In charge of the organisation of games were the agonothetai, 'those who held the games'. This title had several variations, such as the archaic synonym athlothetes. At the Olympic and Nemean games, the president-organisers were called 'hellanodikai'.

The presidency of the games was a very honourable function, usually held by rich aristocrats. They acted at the same time as sponsors, paying part of the costs of the organisation and the prizes out of their own pocket. They could take the initiative to hold the office themselves, but as for any other office, they could also be appointed for it. At small, local games, which needed relatively little money and organisation, there was usually only one agonothetes, but for larger games, a board could be appointed. There are known a few female agonothetai from the Roman period. If someone had given a large donation, for example an estate that produced enough to pay for the games eternally, he was called 'eternal agonothetes'.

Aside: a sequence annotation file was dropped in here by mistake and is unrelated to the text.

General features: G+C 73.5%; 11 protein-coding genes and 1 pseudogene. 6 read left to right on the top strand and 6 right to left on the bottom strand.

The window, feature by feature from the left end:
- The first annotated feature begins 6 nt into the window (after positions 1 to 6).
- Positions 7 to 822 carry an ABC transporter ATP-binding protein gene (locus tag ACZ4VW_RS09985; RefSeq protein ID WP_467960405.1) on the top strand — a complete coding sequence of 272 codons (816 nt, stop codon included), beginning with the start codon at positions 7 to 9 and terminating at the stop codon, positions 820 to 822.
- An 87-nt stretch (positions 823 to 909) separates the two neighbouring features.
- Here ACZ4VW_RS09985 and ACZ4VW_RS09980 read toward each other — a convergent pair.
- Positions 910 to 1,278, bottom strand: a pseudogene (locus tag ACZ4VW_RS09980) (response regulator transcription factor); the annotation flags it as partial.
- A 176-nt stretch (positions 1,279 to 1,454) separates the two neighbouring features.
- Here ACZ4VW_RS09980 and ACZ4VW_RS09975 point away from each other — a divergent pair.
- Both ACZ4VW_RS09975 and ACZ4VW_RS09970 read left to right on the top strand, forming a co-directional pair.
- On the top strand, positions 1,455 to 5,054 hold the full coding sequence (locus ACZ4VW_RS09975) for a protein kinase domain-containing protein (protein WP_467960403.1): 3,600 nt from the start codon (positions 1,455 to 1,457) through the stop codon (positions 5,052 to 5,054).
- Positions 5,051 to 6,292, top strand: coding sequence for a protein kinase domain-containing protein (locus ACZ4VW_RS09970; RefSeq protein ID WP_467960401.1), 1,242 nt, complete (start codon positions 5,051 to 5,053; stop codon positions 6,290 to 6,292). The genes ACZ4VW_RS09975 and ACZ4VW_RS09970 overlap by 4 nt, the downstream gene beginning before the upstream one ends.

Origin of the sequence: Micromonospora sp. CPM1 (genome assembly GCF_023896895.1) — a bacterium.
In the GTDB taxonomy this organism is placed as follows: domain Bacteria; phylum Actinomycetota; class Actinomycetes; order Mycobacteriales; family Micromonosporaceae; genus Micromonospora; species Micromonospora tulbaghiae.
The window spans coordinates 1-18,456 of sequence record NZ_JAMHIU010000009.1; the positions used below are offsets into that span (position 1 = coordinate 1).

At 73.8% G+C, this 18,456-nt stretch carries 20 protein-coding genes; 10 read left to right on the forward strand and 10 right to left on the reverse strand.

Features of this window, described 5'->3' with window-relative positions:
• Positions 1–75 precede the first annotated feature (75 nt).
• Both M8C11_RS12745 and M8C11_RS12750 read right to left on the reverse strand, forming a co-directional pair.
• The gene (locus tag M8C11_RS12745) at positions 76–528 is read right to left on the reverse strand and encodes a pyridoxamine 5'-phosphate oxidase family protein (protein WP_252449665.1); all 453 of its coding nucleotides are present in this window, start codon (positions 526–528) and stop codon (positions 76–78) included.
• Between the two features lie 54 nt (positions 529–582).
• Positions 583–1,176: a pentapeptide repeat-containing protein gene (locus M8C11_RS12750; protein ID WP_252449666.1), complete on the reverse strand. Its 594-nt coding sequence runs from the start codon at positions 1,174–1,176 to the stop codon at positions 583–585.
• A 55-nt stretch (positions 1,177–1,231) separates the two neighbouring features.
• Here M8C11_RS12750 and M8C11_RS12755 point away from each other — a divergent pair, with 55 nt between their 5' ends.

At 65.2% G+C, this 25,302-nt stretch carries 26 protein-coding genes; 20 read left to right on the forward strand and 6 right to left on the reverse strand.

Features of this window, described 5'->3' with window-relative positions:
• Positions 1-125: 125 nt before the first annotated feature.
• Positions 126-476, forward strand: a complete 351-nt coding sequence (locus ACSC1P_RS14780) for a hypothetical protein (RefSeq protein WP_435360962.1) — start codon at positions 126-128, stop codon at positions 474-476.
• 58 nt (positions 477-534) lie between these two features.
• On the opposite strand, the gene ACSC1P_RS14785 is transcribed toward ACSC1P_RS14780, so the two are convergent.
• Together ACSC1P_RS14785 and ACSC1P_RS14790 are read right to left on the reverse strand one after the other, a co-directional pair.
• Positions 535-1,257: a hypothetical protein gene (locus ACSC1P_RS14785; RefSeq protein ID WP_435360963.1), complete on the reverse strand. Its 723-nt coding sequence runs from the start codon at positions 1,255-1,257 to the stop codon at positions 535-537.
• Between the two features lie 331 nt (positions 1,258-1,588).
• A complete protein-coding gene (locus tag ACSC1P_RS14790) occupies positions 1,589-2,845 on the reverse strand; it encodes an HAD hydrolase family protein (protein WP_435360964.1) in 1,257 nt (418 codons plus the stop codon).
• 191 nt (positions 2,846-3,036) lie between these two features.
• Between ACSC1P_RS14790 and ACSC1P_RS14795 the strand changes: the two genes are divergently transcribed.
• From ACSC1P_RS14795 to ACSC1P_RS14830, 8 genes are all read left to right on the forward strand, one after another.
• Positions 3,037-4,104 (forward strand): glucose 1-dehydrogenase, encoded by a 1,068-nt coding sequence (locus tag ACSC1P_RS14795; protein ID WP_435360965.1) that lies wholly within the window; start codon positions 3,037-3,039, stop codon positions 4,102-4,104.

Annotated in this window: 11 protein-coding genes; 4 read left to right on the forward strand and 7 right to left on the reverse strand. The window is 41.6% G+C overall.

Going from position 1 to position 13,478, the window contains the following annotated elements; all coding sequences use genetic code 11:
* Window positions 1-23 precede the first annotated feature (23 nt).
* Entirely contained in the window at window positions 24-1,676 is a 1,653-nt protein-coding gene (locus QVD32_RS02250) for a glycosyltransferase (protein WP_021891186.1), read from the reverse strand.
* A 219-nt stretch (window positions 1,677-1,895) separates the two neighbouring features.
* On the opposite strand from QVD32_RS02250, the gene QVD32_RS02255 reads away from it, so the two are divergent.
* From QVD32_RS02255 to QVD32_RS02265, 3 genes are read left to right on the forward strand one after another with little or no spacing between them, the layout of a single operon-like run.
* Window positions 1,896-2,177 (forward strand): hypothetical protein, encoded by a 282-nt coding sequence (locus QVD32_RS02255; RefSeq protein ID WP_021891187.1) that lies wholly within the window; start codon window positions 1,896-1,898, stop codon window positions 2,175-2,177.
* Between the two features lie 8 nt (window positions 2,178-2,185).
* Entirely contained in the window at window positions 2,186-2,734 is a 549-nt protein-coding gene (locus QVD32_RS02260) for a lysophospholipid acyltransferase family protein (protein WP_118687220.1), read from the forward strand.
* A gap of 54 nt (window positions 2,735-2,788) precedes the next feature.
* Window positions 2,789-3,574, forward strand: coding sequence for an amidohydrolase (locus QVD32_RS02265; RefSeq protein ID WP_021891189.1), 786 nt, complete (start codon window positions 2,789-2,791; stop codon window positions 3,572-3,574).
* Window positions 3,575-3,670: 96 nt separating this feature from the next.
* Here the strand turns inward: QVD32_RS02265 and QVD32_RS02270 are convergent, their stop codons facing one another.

The organisers had several tasks: guarding over the smooth proceedings of the games, placing the athletes in age categories, nominating the victor in situations of doubt and awarding the prizes. For the more practical tasks they had subordinates: umpires, for example, to keep the athletes in check in the heat of the match, policemen to keep order among the crowd of spectators, etc. The agonothetai themselves were in the first place presidents, who watched the games from an seat of honour and were praised for their generosity. Their name could also be used to date the games.

© KU Leuven, 2012